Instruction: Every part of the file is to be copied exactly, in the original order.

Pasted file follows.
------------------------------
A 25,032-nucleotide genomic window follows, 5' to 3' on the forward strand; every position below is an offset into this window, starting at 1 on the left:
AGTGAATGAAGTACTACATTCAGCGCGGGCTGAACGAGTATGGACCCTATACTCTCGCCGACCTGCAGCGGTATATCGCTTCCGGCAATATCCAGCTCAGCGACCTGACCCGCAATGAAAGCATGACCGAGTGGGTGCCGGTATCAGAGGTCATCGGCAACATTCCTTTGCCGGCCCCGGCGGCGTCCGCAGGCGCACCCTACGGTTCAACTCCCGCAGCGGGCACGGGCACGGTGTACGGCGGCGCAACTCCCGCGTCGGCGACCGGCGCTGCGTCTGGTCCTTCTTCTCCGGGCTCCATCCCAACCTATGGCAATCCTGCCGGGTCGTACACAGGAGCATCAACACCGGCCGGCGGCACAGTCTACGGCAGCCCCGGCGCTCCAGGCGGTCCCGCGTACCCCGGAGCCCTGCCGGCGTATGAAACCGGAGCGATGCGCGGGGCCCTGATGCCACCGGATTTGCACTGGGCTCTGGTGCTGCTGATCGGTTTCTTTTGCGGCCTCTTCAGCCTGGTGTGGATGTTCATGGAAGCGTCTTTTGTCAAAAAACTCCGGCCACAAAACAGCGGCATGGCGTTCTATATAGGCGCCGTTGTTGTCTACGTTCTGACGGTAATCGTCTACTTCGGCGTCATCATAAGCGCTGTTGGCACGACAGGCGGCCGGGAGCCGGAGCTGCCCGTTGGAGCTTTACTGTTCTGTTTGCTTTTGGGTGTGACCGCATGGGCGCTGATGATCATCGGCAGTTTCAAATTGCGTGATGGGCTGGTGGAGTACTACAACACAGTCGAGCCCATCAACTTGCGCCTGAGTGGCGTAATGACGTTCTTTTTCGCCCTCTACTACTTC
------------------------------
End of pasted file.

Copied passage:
A 25,032-nucleotide genomic window follows, 5' to 3' on the forward strand; every position below is an offset into this window, starting at 1 on the left:
AGTGAATGAAGTACTACATTCAGCGCGGGCTGAACGAGTATGGACCCTATACTCTCGCCGACCTGCAGCGGTATATCGCTTCCGGCAATATCCAGCTCAGCGACCTGACCCGCAATGAAAGCATGACCGAGTGGGTGCCGGTATCAGAGGTCATCGGCAACATTCCTTTGCCGGCCCCGGCGGCGTCCGCAGGCGCACCCTACGGTTCAACTCCCGCAGCGGGCACGGGCACGGTGTACGGCGGCGCAACTCCCGCGTCGGCGACCGGCGCTGCGTCTGGTCCTTCTTCTCCGGGCTCCATCCCAACCTATGGCAATCCTGCCGGGTCGTACACAGGAGCATCAACACCGGCCGGCGGCACAGTCTACGGCAGCCCCGGCGCTCCAGGCGGTCCCGCGTACCCCGGAGCCCTGCCGGCGTATGAAACCGGAGCGATGCGCGGGGCCCTGATGCCACCGGATTTGCACTGGGCTCTGGTGCTGCTGATCGGTTTCTTTTGCGGCCTCTTCAGCCTGGTGTGGATGTTCATGGAAGCGTCTTTTGTCAAAAAACTCCGGCCACAAAACAGCGGCATGGCGTTCTATATAGGCGCCGTTGTTGTCTACGTTCTGACGGTAATCGTCTACTTCGGCGTCATCATAAGCGCTGTTGGCACGACAGGCGGCCGGGAGCCGGAGCTGCCCGTTGGAGCTTTACTGTTCTGTTTGCTTTTGGGTGTGACCGCATGGGCGCTGATGATCATCGGCAGTTTCAAATTGCGTGATGGGCTGGTGGAGTACTACAACACAGTCGAGCCCATCAACTTGCGCCTGAGTGGCGTAATGACGTTCTTTTTCGCCCTCTACTACTTC